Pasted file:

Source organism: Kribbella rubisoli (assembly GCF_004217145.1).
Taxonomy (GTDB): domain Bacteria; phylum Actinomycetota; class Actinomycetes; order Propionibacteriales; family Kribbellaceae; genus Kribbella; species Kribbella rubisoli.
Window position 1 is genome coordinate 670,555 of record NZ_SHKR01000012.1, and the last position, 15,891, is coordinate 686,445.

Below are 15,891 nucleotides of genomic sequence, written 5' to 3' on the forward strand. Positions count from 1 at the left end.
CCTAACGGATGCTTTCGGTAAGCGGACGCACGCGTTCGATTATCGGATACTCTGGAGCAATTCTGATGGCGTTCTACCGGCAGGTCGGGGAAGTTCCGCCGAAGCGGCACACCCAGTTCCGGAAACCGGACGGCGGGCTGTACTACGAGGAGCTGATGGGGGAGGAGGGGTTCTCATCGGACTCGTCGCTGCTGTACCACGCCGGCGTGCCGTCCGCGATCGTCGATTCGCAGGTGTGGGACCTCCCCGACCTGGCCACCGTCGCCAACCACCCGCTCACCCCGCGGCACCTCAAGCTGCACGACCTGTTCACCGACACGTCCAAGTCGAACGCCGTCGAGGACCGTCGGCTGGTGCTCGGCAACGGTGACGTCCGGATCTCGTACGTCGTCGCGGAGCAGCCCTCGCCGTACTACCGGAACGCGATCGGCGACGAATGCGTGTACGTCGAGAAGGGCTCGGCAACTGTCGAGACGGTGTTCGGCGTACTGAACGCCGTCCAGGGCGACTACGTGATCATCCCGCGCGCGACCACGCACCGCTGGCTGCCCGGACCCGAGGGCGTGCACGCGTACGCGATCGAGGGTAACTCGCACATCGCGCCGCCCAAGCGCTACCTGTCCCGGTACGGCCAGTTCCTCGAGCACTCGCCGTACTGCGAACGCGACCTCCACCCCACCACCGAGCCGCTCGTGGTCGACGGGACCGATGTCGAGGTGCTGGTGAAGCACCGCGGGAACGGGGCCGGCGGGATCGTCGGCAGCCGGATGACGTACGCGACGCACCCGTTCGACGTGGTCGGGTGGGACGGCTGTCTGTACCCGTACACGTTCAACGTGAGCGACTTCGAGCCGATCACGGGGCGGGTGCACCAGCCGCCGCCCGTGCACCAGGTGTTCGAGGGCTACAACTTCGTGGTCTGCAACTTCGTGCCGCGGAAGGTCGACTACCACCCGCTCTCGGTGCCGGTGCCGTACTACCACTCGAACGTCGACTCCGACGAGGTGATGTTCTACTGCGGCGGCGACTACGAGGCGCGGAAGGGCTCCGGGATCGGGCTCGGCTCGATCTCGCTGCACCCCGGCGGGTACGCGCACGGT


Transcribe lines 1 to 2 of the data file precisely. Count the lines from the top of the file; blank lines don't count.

Source organism: Kribbella rubisoli (assembly GCF_004217145.1).
Taxonomy (GTDB): domain Bacteria; phylum Actinomycetota; class Actinomycetes; order Propionibacteriales; family Kribbellaceae; genus Kribbella; species Kribbella rubisoli.